Southeast69%
North16%
Northeast9%
Table 1: Percentage decrease of black grouse across the regions of Scotland

Recent research has shown that numbers have continued to decline in southern Scotland, with the number of sample leks in the southwest falling from 70 males to zero and in the southeast, from 340 males to 44, (figure 3).6

Figure 3: The average number of male black grouse in Southwest and Southeast Scotland between 1989 and 2018.6

Wales

In Wales, Black grouse are found in upland areas in north and mid-Wales10. Surveys showed a 39% increase from 1995/96 to 213 males in 20052. This increased to almost 320 recorded males in 20142, with Ruabon Mountain, near Wrexham, a stronghold where habitat management and predator control  have been undertaken together.

Conservation:

To understand more about black grouse decline and conservation, please see the GWCT guide on conserving the black grouse. This is a practical guide produced for farmers, landowners and former Biodiversity Action Plan groups.

Plain English Summaries:

Plain English summaries of two of GWCT’s black grouse distribution and conservation papers can be found here:

The importance of moorland habitat for black grouse in southern Scotland

Increasing black grouse range by translocation

References

  1. Eaton, M., Aebischer, N., Brown, A., Hearn, R., Lock, L., Musgrove, A., Noble, D., Stroud, D. & Gregory, R. (2015). Birds of Conservation Concern 4: The population status of birds in the UK, Channel Islands and Isle of Man. British Birds, 108:708746.
  2. Sim, I.M.W., Eaton, M.A., Setchfield, R.P., Warren, P.K. & Lindley, P. (2008). Abundance of male Black Grouse Tetrao tetrix in Britain in 2005, and change since 1995-96. Bird Study, 55:304313.
  3. Warren, P., Atterton, F., Baines, D., Viel, M., Deal, Z., Richardson, M. & Newborn, D. (2015). Numbers and distribution of Black Grouse Tetrao tetrix males in England: Results from the fourth survey in 2014. Bird Study, 62:202207.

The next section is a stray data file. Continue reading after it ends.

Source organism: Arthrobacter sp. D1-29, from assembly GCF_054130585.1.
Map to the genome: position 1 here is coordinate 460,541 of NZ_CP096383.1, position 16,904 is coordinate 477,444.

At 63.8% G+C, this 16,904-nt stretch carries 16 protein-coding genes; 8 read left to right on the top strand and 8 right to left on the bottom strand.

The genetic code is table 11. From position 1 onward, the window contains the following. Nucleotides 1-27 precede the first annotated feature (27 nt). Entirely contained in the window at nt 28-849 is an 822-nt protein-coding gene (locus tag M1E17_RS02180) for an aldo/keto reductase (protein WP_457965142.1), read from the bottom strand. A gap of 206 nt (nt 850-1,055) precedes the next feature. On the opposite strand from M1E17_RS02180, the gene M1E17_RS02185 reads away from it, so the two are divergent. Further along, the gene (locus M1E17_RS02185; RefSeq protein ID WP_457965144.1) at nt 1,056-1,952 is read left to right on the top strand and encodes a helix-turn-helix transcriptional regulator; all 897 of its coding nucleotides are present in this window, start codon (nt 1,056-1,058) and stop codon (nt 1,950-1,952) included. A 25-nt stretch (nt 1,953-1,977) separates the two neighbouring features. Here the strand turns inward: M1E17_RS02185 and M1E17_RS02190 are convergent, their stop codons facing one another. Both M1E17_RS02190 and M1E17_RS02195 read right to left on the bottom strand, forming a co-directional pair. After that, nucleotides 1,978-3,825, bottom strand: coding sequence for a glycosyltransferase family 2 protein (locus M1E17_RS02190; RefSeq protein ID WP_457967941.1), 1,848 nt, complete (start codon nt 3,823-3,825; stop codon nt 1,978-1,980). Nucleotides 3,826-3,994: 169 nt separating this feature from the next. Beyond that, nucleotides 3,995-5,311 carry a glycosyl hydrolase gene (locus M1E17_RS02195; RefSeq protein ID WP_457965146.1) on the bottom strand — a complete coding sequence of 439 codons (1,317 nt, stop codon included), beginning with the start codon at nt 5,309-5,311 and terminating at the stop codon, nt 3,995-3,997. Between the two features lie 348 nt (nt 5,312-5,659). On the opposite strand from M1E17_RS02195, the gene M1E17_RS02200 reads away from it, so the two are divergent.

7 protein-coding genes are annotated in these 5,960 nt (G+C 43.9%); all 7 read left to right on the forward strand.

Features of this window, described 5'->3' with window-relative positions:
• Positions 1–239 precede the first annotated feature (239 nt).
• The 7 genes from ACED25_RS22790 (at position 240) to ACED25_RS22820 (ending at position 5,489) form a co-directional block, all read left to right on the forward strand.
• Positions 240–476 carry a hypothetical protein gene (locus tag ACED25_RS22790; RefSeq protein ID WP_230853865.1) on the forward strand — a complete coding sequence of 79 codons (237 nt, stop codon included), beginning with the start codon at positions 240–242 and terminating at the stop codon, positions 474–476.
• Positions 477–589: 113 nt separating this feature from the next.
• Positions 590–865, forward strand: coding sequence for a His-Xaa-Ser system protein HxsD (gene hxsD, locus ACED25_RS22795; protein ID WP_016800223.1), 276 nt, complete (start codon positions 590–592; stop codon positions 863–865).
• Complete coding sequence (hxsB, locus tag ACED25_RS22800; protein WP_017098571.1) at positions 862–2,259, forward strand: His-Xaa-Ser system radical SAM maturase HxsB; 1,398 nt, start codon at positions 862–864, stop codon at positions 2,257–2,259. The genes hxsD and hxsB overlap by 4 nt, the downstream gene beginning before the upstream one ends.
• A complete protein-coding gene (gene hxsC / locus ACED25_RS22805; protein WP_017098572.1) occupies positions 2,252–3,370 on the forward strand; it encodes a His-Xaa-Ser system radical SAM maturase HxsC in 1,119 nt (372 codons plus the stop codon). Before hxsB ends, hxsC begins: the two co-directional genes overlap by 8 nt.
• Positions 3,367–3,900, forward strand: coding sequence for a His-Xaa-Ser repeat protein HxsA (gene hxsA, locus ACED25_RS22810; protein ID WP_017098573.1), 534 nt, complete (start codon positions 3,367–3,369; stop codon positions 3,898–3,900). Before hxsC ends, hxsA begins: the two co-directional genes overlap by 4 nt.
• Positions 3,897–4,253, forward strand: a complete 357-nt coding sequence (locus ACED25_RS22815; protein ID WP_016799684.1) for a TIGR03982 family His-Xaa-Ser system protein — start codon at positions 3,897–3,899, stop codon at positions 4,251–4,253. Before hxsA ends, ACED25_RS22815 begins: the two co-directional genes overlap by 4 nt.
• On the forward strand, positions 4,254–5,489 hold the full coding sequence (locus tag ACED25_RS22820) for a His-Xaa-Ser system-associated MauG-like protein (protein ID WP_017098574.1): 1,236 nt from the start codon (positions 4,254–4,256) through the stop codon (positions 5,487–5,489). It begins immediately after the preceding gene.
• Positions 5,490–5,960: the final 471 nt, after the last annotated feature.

4. Woodward, I., Aebischer, N., Burnell, D., Eaton, M., Frost, T., Hall, C., Stroud, D. & Noble, D. (2020). Population estimates of birds in Great Britain and the United Kingdom. British Birds, 106:64100.
  5. Warren, P., Atterton, F., Anderle, M. & Baines, D. (2017). Expanding the range of black grouse Tetrao tetrix in northern England through translocating wild males. Wildlife Biology, 2017:wlb.00242.
  6. Warren, P., Land, C., Hesford, N. & Baines, D. (2019). Conserving Black Grouse Lyrurus tetrix in southern Scotland: evidence for the need to retain large contiguous moorland habitat within a forest-moorland landscape. Bird Study, 66:494502.
  7. Warren, P. & Baines, D. (2004). Black Grouse in northern England: Stemming the decline. British Birds, 97:183189.
  8. British Trust for Ornithology. (2013). Black grouse distribution across the UK. Bird Atlas:
  9. Pearce-Higgins, J.W., Wright, L.J., Grant, M.C. & Douglas, D.J.T. (2016). The role of habitat change in driving Black Grouse Tetrao tetrix population declines across Scotland. Bird Study, 63:6672.
  10. Bowker, G., Bowker, C. & Baines, D. (2007). Survival Rates and Causes of Mortality in Black Grouse Tetrao Tetrix at Lake Vyrnwy, North Wales, UK. Wildlife Biology, 13:231237.
  11. Geary, M., Fielding, A.H. & Marsden, S.J. (2015). Both habitat change and local lek structure influence patterns of spatial loss and recovery in a black grouse population. Population Ecology, 57:421431.
  12. Scridel, D., Groom, J.D. & Douglas, D.J.T. (2017). Native woodland creation is associated with increase in a Black Grouse Lyrurus tetrix population. Bird Study, 64:7083.
  13. Jahren, T., Storaas, T., Willebrand, T., Fossland Moa, P. & Hagen, B.R. (2016). Declining reproductive output in capercaillie and black grouse-16 countries and 80 years. Animal Biology, 66:363400.
  14. Signorell, N., Wirthner, S., Patthey, P., Schranz, R., Rotelli, L. & Arlettaz, R. (2010). Concealment from predators drives foraging habitat selection in brood-rearing Alpine black grouse Tetrao tetrix hens: habitat management implications. Wildlife Biology, 16:249257.